Waterhouse’s Assize Courts exemplified the ideas of a barrister, Thomas Webster (1810-1875) who, in the previous November, had read a paper to the National Association for the Promotion of Social Science advocating the planning of law courts with concentric circles of separate circulations. Copies of the paper were also added to the voluminous information sent to the competitors. Scott felt that if he and his fellow competitors had realised the magnitude of the task, ‘we might well have shrunk back’, but he was driven by ‘the grandeur of the undertaking’. Although he ‘embarked on it vigorously on the very day after I agreed to join the competition, I have ever since been hard at work upon it, often giving to it eight hours or more a day for many days together’. He was clearly propelled by the ‘nobleness of the project’, as he calls it, as it would be far more appropriate for his architectural aspirations than the utilitarian St. Pancras, which might not have happened anyway.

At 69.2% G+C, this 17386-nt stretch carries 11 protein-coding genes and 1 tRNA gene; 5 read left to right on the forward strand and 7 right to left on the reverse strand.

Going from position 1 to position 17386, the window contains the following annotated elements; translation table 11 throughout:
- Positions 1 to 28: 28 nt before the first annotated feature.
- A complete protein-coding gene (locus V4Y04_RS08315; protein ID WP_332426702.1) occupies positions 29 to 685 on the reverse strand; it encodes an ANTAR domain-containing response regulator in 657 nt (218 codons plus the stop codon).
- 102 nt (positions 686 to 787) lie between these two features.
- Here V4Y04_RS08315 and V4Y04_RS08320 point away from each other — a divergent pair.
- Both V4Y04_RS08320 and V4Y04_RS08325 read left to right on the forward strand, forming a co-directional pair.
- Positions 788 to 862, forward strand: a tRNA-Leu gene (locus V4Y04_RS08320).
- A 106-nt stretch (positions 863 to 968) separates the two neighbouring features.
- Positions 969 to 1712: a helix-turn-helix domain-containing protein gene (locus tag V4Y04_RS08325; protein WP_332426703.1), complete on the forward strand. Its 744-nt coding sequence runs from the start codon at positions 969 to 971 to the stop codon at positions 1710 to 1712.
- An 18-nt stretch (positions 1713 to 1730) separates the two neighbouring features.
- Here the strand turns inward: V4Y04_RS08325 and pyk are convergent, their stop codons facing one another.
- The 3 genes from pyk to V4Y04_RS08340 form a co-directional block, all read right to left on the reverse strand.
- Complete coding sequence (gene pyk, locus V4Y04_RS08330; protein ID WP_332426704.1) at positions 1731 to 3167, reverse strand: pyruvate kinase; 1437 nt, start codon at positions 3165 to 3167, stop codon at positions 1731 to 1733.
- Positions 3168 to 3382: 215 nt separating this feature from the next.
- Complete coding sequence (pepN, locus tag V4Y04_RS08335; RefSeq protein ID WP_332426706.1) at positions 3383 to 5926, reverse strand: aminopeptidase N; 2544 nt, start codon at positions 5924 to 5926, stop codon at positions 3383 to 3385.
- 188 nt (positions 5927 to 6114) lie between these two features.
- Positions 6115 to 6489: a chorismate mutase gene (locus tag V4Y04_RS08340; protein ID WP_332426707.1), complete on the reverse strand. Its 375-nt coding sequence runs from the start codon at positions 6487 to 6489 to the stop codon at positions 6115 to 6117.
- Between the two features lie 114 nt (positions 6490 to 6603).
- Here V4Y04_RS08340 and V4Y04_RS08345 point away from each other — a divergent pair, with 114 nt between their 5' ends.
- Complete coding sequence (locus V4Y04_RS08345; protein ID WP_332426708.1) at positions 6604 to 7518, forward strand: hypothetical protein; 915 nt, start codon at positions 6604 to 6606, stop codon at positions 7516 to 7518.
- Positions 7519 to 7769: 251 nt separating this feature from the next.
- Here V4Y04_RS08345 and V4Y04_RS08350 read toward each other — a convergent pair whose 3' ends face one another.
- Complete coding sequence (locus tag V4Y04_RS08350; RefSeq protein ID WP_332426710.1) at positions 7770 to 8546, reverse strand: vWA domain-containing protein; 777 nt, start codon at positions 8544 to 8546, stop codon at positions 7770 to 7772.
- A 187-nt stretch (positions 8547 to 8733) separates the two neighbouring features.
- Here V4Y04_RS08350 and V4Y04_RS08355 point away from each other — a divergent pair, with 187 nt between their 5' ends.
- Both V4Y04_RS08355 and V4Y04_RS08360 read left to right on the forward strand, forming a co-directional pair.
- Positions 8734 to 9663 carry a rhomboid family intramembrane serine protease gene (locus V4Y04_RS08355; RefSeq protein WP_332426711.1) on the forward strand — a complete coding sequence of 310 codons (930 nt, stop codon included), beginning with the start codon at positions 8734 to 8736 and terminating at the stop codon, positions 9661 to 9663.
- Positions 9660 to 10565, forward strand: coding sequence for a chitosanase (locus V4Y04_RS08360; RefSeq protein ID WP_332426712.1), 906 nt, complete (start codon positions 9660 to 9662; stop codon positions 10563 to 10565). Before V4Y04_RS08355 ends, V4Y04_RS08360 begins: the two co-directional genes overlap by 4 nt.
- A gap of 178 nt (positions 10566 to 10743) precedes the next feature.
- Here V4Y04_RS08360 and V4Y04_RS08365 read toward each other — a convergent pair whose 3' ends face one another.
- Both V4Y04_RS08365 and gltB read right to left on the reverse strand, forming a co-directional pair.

In an effort to ensure that the judges were not seduced by flashy presentation, the conditions stipulated that the plans and elevations were to be on white paper and tinted, at most, in sepia, without sky or foreground. Scott typically ignored these strictures and enlisted the help of Thomas Allom (1804-1872) to produce a dazzling set of thirty-eight drawings, many of which were perspectives. Scott may also have been anxious to return to his firm commitments, such as the Albert Memorial, and to leave the presentation of his design in the expert hands of Allom but he was dissatisfied with the result. Some of the drawings, he felt, ‘were spoiled and vulgarized by bad colouring by which exquisite outline drawings were unhappily ruined’, while he had to face criticism when it became known that his submission was from the hand of Allom. He probably saw no difference in employing Allom to produce the drawings, than instructing an anonymous draughtsman in the office to do the work. A week before the designs were due to be submitted, Scott, clearly agitated about his scheme, suggested that the architects should be allowed to explain their designs personally. But nothing seems to have come from this suggestion.